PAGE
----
An Hour of Sleep Counts for Kids

Children with insufficient sleep have trouble behaving but extra sleep helps behavior

(RxWiki News) It's an awards night on TV, and your child wants to stay up until the end. Will losing just a half hour or hour of sleep make that much of a difference? Maybe.

A recent study has found that nearly a half hour of extra sleep can help children's behavior at school. And losing an hour of sleep means less control over their school behavior.

"Kids need enough sleep."

The study, led by Reut Gruber, PhD, of the Attention, Behavior and Sleep Laboratory at the Douglas Mental Health University Institute in Quebec, Canada, aimed to find out how extending or shortening children's sleep affected their behavior at school.

The study was small, involving 33 children who were on track developmentally and did not have any reported sleep, behavioral, medical or academic problems.

The children were between the ages of 7 and 11 and were randomly split into two groups for the experiment.

Seventeen kids were assigned to a group that would be given an extra hour to sleep for five school days.

The other group, with 16 kids, would have an hour of sleep taken away from them for five school days.

Both groups were assessed for five nights at home without any sleep intervention before the experiment began.

The hour added or taken away came from whatever the child's initial typical sleeping time was.

The children's sleep was assessed by an actigraph watch and by a daily log kept by the parents.

The behavior of the kids was assessed by their teachers, who were not told which sleep group each child was assigned to. The teachers used a standard behavioral assessment tool from the researchers.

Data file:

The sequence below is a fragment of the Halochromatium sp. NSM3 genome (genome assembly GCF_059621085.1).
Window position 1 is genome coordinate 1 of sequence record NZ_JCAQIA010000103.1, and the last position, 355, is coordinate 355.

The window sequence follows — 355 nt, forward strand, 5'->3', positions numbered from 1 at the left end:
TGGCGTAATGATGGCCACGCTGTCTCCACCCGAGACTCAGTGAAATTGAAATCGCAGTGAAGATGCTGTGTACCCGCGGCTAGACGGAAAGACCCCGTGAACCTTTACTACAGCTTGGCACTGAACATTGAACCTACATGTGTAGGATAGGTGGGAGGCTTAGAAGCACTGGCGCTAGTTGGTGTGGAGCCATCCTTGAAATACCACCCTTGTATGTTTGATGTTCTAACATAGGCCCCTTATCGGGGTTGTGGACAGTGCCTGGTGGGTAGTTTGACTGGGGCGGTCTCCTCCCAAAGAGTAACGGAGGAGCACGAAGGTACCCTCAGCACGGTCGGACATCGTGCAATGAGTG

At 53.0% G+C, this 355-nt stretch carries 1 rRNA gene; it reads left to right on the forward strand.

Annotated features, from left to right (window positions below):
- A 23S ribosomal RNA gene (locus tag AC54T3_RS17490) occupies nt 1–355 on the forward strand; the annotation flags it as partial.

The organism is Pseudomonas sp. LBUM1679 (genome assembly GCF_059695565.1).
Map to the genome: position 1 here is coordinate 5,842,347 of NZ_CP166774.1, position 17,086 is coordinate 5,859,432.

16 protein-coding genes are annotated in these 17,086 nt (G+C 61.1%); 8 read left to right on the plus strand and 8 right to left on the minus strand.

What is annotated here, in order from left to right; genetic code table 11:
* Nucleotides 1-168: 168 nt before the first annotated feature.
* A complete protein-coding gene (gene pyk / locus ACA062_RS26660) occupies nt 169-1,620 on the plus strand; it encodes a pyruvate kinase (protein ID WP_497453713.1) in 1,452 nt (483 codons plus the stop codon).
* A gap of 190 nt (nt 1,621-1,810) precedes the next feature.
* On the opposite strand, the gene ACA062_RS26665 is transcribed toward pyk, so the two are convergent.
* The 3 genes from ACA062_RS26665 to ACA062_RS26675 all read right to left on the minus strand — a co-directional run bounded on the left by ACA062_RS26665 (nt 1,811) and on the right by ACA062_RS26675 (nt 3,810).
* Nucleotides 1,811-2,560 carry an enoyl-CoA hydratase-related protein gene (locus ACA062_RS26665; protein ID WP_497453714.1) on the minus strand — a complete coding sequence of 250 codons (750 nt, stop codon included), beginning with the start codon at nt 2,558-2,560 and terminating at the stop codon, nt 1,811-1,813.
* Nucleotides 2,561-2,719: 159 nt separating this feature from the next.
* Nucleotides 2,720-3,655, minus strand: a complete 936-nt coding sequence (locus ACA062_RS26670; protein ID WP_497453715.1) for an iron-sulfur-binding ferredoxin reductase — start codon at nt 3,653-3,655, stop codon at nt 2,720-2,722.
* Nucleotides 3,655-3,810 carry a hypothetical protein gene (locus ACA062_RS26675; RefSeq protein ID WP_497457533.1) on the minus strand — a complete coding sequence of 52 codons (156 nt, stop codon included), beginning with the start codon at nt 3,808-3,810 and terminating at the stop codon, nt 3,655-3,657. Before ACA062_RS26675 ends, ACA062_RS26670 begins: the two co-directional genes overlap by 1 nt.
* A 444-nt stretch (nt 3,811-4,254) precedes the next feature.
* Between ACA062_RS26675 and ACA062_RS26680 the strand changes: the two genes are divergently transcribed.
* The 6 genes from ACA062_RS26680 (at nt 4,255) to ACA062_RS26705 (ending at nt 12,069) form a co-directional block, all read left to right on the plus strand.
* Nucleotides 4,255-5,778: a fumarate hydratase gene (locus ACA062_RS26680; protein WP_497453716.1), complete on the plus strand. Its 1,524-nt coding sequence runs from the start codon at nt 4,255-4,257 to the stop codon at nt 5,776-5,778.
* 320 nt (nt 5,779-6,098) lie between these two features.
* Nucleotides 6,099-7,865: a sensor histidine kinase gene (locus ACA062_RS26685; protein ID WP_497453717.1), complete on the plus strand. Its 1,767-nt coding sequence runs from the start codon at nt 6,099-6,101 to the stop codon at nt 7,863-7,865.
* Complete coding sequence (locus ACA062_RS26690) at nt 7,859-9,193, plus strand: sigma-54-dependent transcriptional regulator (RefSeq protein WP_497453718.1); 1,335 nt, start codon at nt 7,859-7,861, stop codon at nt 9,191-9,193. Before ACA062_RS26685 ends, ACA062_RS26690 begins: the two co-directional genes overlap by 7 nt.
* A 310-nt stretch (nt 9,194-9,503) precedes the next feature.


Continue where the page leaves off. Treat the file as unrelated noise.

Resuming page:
The teachers assessed the children on the first and last days of both the week with normal sleep and the week of the experimental sleep conditions.

In addition, the parents were asked to rate the daytime sleepiness of their children following the sleep experiment.

The group of children who received an extra hour to sleep actually ended up getting an average of 27 minutes of additional sleep.

The children restricted from an hour of sleep lost an average of 54 minutes sleep.

The researchers found that getting an additional 27 minutes of sleep was linked to an improvement in the children's restless-impulsive behavior and the child's evenness of moods.

The additional 27 minutes of sleep was also associated with a significant decrease in daytime sleepiness reported by the children.

Meanwhile, taking away 54 minutes of sleep from the children resulted in a decrease in children's ability to manage their moods and their impulsive behavior.

"A modest extension in sleep duration was associated with significant improvement in alertness and emotional regulation, whereas a modest sleep restriction had opposite effects," the researchers wrote.

They noted that these findings match up with past research showing that too little sleep can lead to irritability, frustration and difficulty managing emotions.

Their findings made one thing clear: "Sleep must be prioritized, and sleep problems must be eliminated."

Experts agree.

"This article supports previous research about the debilitating potential of insufficient sleep in terms of cognition and behavior," said William Kohler, MD, director of the Florida Sleep Institute and director of Pediatric Sleep Services at Florida Hospital Tampa. "

"The comment that the authors made at the end that sleep must be prioritized is very important," Dr. Kohler added. "We keep gathering all these studies that show the important of sleep and the negative aspects of insufficient and poor quality sleep."

He said the study's small size was a weakness, as was the use of subjective measurements of behavior, but the assessments were standardized in a way that may help minimize the bias, and the use of actigraphs provides more accuracy than sleep logs.

The study was published October 15 in the journal Pediatrics. The research was funded by the Natural Sciences and Engineering Research Council of Canada and the Canadian Institutes of Health Research. The authors declared no conflicts of interest.

Review Date: 
October 9, 2012